Posts Tagged ‘mustard’

Unrecipe of the Week: Eggs and Asparagus

April 21, 2014

What symbolizes springtime more than stalks of green asparagus, eggs and a lemony sauce? We served this last night as a first course, but it could be a great main dish for a light dinner, accompanied by soup and some crusty bread (hello meatless Mondays!) or as an entree for Sunday brunch.

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Roasted Asparagus With a Poached Egg and Lemon Mustard Sauce:

recipe adapted from Foxes Loves Lemons

Clean asparagus and trim the tough stems. Coat lightly with olive oil, sprinkle with sea salt and roast in a 425 degree oven for about 15 minutes, until cooked but still crisp. Timing will depend on the thickness of the asparagus, so be prepared to cook thick stalks longer, and very thin ones for less time.

In a sauce pan, heat about 3/4 cup heavy cream,  and simmer until it reduces to about 1/2 cup, and has a thick, saucy consistency; about 6-8 minutes. Remove it from the heat and whisk in the juice of 1/2 a lemon, a little lemon zest, a generous tablespoon of butter, 1/8 teaspoon dried mustard, and a little finely chopped fresh tarragon. Season to taste with salt and pepper.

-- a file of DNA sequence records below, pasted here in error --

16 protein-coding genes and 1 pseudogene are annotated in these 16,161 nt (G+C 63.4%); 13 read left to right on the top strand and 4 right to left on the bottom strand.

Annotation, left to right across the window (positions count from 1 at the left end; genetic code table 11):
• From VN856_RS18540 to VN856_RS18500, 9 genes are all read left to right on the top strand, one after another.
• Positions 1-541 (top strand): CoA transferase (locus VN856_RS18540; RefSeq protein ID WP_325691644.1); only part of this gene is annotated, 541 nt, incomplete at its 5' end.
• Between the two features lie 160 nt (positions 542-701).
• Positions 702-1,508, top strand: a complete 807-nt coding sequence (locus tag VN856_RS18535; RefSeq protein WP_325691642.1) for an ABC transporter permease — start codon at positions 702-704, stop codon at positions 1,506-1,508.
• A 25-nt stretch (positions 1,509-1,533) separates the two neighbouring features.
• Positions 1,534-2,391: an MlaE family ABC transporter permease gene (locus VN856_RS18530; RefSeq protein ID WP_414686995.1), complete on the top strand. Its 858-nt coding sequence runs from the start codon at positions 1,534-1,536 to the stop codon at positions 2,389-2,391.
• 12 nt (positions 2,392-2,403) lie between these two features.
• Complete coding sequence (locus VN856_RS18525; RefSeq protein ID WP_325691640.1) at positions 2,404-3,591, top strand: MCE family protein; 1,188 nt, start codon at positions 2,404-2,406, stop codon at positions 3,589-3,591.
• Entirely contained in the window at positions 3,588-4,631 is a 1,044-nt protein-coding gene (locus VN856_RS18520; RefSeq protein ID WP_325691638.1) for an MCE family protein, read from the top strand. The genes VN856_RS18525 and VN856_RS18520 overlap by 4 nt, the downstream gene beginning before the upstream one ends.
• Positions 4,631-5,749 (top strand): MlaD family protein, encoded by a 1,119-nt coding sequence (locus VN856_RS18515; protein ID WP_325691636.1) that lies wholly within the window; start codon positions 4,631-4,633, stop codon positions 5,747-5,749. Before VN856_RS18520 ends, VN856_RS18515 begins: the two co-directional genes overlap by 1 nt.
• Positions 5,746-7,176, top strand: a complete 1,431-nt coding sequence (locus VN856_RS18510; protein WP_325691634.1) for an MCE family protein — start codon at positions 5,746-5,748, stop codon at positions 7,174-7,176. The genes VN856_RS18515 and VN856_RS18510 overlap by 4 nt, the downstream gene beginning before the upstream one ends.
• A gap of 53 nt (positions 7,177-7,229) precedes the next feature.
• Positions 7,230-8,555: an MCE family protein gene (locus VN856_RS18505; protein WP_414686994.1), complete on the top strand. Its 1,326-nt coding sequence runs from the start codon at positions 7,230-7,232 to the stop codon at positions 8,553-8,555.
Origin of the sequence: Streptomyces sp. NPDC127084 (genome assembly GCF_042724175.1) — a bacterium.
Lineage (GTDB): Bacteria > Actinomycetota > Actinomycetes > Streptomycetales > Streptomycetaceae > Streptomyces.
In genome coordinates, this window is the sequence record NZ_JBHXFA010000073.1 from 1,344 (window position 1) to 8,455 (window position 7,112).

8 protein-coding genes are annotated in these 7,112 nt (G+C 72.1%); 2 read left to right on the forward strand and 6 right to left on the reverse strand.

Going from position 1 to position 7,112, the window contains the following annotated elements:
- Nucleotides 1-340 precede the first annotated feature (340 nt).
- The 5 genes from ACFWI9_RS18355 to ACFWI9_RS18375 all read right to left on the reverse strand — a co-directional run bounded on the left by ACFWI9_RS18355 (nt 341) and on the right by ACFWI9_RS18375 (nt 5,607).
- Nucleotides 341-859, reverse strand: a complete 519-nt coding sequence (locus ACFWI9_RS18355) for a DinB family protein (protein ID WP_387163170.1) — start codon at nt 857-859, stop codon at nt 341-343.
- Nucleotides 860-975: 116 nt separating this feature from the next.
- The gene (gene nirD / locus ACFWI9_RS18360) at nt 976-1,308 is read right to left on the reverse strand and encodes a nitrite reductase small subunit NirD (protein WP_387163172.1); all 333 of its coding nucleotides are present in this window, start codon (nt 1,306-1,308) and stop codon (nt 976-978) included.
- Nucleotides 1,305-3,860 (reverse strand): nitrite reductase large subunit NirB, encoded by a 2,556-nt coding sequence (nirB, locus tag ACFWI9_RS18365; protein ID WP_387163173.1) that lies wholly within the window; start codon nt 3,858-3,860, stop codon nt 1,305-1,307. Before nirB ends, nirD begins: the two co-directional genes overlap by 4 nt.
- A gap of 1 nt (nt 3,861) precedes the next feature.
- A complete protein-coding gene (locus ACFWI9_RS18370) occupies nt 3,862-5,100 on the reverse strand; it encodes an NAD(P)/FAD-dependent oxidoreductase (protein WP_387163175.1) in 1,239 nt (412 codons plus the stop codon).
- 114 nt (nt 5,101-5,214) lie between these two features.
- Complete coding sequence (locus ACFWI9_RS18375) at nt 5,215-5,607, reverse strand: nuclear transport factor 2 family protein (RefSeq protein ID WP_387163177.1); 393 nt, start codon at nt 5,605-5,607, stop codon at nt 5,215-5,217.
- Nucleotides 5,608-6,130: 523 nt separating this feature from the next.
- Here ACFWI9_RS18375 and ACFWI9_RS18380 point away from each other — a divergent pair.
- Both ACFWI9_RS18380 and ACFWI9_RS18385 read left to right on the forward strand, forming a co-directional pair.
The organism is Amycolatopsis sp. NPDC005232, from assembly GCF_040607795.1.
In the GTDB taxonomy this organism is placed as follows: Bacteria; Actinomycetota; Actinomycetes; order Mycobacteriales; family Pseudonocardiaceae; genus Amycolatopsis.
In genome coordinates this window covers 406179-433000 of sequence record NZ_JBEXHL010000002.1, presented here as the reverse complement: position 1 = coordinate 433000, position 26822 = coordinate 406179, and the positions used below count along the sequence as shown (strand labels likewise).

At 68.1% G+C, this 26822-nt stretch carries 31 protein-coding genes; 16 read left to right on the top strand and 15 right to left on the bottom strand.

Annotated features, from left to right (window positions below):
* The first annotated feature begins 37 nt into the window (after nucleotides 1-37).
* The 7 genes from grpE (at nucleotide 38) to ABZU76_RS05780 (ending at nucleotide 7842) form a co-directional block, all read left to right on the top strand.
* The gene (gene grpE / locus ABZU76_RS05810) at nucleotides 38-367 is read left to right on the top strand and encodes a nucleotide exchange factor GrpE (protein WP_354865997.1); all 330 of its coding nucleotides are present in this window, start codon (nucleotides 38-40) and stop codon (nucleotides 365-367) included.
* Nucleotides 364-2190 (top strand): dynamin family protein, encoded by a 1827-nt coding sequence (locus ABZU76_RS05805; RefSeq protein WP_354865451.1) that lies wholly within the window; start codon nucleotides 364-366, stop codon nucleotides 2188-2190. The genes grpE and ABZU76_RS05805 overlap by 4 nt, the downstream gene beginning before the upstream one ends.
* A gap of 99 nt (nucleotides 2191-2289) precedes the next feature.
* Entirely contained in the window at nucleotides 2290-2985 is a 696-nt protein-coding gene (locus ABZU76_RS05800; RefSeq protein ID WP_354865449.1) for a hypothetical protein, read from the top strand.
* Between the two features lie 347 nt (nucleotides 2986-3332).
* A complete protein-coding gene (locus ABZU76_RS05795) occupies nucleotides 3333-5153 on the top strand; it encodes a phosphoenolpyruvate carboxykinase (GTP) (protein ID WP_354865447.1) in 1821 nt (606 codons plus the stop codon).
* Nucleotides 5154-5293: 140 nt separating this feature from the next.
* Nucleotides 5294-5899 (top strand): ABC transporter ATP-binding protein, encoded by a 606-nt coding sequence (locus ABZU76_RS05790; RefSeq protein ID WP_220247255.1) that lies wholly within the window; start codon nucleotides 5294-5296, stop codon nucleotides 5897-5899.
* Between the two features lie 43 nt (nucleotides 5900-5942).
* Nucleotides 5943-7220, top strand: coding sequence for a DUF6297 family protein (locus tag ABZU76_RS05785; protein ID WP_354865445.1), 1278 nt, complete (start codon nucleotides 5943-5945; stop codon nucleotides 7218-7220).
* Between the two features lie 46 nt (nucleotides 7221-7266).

In the meantime, bring water to a boil in a large pot or high sided sauté pan, and then reduce the temperature so that it is gently bubbling. Add 1 or 2 tablespoons of apple cider vinegar (plain white vinegar will also do) to the water, and gently slide in the eggs. We recommend cracking them 1 by 1 into a small dish and pouring them into the water to avoid breakage. Cook 3-5 minutes. Three minutes will yield a very soft, runny yolk, and at 5 minutes it will be nearly hard boiled.  Using a slotted spoon, gently remove the eggs from the water, and place on a paper towel to drain.

To serve, place several asparagus spears on a plate. Add the egg, and drizzle with the sauce. Sprinkle with freshly ground pepper, and garnish with a few tarragon leaves and some lemon zest. Enjoy!